M. Scott Peck, The Road Less Traveled

I can't live without you

The second most common misconception about love is the idea that dependency is love. Its effect is seem most dramatically in an individual who makes an attempt or gesture or threat to commit suicide or who becomes incapacitating depressed in response to a rejection or separation from a spouse or over.

Such a person says, “I do not want to live, I cannot live without my husband (wife, girlfriend, boyfriend), I love him (or her) so much.” And when I respond, as I frequently do, “You are mistaken; you don not love your husband (wife, girlfriend, boyfriend).” “What do you mean?” is the angry question. “I just told you I can’t live without him (or her).” I try to explain. “What you describe is parasitism, not love. When you require another individual for your survival, you are a parasite on that individual. There is no choice, no freedom involved in your relationship. It is a matter of necessity rather than love. Love is the free exercise of choice. Two people love each other only when they are quite capable of living without each other but choose to live with each other.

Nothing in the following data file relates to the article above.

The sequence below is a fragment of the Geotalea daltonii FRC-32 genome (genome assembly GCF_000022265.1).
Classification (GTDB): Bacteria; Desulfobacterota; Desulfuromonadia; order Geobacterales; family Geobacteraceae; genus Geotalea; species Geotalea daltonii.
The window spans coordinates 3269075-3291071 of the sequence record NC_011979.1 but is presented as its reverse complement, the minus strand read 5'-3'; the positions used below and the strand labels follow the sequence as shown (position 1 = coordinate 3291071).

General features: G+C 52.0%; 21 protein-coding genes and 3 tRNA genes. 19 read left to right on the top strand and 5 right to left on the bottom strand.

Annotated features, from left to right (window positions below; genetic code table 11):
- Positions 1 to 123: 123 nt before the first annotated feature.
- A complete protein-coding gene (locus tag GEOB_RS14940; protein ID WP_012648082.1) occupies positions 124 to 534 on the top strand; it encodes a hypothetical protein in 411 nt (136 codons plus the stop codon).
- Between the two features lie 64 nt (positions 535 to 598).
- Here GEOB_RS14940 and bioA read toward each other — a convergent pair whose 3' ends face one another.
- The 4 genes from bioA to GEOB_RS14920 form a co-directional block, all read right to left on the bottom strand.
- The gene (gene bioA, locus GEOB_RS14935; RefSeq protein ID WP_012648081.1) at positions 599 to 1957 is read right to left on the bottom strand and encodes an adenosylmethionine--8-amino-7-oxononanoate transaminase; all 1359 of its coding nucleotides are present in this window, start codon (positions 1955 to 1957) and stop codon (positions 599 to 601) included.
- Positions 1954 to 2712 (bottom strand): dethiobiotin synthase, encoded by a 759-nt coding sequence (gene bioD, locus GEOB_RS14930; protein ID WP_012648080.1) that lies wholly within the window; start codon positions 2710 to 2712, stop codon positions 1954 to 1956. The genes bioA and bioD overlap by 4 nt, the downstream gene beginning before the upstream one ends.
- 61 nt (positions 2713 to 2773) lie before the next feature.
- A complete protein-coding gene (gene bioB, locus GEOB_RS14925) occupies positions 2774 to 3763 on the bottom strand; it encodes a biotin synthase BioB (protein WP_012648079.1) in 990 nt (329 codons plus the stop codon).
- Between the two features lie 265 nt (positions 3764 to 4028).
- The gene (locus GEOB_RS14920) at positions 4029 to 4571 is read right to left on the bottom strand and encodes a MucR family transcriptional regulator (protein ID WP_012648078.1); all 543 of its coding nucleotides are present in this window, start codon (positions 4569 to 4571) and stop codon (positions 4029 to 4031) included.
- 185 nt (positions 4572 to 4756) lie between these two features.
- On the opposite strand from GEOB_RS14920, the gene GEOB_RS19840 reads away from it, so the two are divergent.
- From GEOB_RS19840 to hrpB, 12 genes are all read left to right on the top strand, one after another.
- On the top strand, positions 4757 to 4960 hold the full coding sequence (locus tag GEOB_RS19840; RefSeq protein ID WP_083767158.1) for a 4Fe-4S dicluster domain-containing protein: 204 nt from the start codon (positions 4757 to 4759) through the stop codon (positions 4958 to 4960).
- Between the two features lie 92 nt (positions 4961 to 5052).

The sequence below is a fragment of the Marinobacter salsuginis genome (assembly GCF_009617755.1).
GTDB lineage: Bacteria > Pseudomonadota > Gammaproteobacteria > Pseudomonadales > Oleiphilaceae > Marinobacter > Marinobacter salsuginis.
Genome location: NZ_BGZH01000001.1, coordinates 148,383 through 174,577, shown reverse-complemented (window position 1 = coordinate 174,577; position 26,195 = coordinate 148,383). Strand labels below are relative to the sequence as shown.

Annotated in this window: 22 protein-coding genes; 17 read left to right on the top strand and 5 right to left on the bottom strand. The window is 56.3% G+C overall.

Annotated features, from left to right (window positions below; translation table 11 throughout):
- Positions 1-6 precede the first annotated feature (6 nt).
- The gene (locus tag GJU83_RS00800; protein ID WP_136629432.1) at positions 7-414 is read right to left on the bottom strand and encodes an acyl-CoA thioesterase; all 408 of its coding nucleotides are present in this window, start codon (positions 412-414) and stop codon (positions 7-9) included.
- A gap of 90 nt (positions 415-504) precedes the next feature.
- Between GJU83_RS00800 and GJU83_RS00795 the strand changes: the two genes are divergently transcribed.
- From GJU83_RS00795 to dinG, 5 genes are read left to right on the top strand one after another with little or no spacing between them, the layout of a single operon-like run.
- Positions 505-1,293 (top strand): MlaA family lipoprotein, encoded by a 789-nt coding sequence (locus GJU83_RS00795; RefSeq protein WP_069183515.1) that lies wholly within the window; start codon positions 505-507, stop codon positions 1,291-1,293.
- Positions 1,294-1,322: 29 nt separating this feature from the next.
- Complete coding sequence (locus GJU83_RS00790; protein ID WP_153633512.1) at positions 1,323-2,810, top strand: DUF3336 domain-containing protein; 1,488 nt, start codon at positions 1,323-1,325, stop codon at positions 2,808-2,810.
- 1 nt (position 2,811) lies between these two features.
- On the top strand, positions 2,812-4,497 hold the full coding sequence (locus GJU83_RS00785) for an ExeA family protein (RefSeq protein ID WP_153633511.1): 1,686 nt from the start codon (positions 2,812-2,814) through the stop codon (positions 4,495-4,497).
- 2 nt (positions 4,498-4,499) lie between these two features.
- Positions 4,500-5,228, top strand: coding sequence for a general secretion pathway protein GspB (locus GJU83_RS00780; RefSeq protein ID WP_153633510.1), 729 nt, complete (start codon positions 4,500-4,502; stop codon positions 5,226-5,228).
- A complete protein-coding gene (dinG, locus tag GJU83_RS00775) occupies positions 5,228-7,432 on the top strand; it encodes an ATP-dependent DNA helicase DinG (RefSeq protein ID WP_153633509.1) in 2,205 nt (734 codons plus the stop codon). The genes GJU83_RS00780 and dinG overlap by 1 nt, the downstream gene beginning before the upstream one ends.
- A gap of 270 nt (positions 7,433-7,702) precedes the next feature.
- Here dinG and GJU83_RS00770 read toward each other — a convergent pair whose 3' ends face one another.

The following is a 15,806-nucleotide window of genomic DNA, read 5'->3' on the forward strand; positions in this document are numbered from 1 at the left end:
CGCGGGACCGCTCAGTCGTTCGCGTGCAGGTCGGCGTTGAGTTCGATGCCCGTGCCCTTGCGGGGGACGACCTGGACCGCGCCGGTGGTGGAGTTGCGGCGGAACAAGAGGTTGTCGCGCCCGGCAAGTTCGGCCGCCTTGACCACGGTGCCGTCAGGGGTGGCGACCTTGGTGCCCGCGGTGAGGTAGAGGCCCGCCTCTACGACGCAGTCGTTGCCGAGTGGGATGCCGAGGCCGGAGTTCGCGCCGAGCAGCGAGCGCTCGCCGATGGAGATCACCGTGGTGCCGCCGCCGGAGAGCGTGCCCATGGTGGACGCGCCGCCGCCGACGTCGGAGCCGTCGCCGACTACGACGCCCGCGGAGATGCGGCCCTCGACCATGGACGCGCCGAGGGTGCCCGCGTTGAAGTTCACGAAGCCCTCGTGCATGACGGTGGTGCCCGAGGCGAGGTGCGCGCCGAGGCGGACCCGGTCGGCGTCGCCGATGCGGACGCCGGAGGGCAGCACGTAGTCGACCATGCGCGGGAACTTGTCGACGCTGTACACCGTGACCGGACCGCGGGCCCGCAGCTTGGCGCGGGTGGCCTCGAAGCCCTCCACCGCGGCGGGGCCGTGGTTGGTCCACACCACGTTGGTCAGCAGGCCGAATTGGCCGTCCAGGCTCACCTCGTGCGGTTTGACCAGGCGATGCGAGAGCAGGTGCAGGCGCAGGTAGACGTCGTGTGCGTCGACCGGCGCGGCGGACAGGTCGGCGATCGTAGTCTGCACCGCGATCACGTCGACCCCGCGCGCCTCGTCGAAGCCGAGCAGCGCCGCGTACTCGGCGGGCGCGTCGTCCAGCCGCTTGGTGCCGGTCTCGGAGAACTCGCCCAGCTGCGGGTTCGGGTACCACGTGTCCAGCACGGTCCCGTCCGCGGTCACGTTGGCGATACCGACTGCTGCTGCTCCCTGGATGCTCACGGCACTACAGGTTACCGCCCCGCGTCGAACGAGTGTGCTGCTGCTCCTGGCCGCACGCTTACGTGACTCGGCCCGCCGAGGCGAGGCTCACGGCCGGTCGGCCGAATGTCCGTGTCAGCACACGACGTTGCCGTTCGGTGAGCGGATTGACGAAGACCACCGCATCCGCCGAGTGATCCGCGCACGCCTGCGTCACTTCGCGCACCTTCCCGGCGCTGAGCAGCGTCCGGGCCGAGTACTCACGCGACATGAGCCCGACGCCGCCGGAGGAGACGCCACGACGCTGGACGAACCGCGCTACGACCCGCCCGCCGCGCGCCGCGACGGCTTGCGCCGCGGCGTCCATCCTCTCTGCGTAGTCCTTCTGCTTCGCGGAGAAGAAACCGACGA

M. Scott Peck, The Road Less Traveled

Projecting ourselves onto others

Large numbers of American soldier had idyllic marriages to German, Italian or Japanese “war brides” (after World War II) with whom they could not verbally communicate. But when their brides learned English, the marriages began to fall apart. The servicemen could then no longer project upon their wives their own thoughts, feelings, desires and goals and feel the same sense of closeness one feels with a pet. Instead, as their wives learned English, the men began to realize that these women had ideas, opinions and aims different from their own. As this happened, love began to grow for some; for most, perhaps, it ceased.

The liberated woman is right to beware of the man who affectionately calls her his “pet.” He many indeed be an individual whose affection is dependent upon her being a pet, who lacks the capacity to respect her strength, independence and individuality.

Probably the most saddening example of this phenomenon is the very large number of women who are capable of “loving” their children only as infants.